Banking union: Council’s proposal is neither credible nor democratic
The adoption of a European Resolution Mechanism and the creation of a resolution Fund is an important step for the stability of the banking sector and the euro area as a whole. As part of the single market for financial services, it is a matter of co-decision between Parliament and Ministers of finance.
Liberals and Democrats believe that the proposal agreed by the European Parliament is better than the one of EU Ministers of Finance both in terms of speed and practicality as well as ensuring that the democratic rules of the Treaty are respected.
ALDE Group President Guy Verhofstadt says: “We need a faster and simpler decision-making process for considering the closure of a troubled bank. In the financial markets, speed is of the essence. The proposal of the ECOFIN is over-complex and unworkable over the space of a weekend. Only with the Commission in the driving seat, can we ensure a swift and credible system“.
As far as the Fund is concerned, President Verhofstadt continues: “The ECOFIN proposal does not properly address one of the major objectives of having a Banking Union, notably to protect taxpayer’s money. That’s why we need an earlier merging of the national funds and to start with higher contributions from banks to the fund, in relation to their risk profile, as the Parliament proposes“.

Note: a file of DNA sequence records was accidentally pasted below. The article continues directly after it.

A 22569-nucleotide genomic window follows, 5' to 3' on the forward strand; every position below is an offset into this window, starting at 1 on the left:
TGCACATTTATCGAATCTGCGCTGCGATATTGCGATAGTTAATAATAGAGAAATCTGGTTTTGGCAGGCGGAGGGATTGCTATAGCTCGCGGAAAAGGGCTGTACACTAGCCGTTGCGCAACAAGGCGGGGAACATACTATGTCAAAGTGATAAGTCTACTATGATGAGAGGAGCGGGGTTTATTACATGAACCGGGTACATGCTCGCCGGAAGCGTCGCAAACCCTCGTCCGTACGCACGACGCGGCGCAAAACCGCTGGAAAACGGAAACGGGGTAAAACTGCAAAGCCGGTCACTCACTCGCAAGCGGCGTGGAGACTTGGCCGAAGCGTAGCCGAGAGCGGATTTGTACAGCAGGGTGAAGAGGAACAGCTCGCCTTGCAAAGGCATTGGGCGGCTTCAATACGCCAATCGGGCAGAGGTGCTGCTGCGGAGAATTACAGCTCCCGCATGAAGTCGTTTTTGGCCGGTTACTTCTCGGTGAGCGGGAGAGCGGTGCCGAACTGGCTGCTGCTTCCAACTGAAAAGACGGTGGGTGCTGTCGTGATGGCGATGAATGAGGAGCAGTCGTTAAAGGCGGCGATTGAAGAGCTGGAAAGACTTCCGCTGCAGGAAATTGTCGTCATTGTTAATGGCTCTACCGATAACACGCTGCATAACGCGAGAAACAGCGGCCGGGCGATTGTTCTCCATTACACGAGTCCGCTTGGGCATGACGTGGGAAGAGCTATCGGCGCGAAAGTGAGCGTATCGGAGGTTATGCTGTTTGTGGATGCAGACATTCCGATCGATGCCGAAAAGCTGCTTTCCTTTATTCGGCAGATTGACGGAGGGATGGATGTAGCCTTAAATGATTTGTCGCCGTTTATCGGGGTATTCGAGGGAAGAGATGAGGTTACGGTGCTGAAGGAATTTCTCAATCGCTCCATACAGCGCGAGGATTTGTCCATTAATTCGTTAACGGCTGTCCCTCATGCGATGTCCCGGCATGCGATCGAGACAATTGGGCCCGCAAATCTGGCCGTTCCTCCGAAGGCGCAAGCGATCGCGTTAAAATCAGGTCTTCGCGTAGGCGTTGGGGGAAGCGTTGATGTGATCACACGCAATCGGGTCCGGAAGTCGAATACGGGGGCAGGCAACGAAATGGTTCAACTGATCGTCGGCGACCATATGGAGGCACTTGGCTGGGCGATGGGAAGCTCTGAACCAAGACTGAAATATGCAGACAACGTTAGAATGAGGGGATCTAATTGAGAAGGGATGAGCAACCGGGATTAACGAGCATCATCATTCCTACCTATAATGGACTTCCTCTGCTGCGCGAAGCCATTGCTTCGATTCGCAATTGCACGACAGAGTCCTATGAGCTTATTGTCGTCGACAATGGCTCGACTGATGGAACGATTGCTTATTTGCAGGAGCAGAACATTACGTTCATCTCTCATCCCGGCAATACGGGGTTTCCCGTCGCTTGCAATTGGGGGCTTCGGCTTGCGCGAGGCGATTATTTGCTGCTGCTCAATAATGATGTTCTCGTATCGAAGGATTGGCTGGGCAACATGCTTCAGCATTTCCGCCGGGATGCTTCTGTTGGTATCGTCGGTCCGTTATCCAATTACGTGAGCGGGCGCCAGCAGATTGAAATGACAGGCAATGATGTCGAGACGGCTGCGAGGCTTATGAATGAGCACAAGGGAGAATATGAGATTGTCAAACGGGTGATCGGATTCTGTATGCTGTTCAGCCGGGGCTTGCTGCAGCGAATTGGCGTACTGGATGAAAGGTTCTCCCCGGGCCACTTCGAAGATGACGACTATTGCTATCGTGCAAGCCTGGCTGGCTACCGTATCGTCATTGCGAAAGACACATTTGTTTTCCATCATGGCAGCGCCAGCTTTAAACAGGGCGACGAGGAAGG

Moreover, ALDE spokesperson on the dossier Sylvie Goulard (Modem, France): “The first step of the banking union consisted in creating a single supervisor for the euro area, under the auspices of the ECB. If a bank must be resolved, the decision should be taken at the European level too, putting the European interest first. We also need a single fund and to ensure the legal soundness of the whole resolution system. By acting through an intergovernmental agreement, instead of within the legal framework of the Treaty, respecting the rights of both arms of the legislature, as originally proposed, the Council undermines not only democracy but also creates legal uncertainty“.
The European Parliament will vote its position on Thursday this week in Strasbourg, either endorsing a mandate for its negotiators to pursue an early agreement with Council, if there is sufficient good will from the latter, or to fix its own first reading position and continue the legislative procedure in the next Parliament.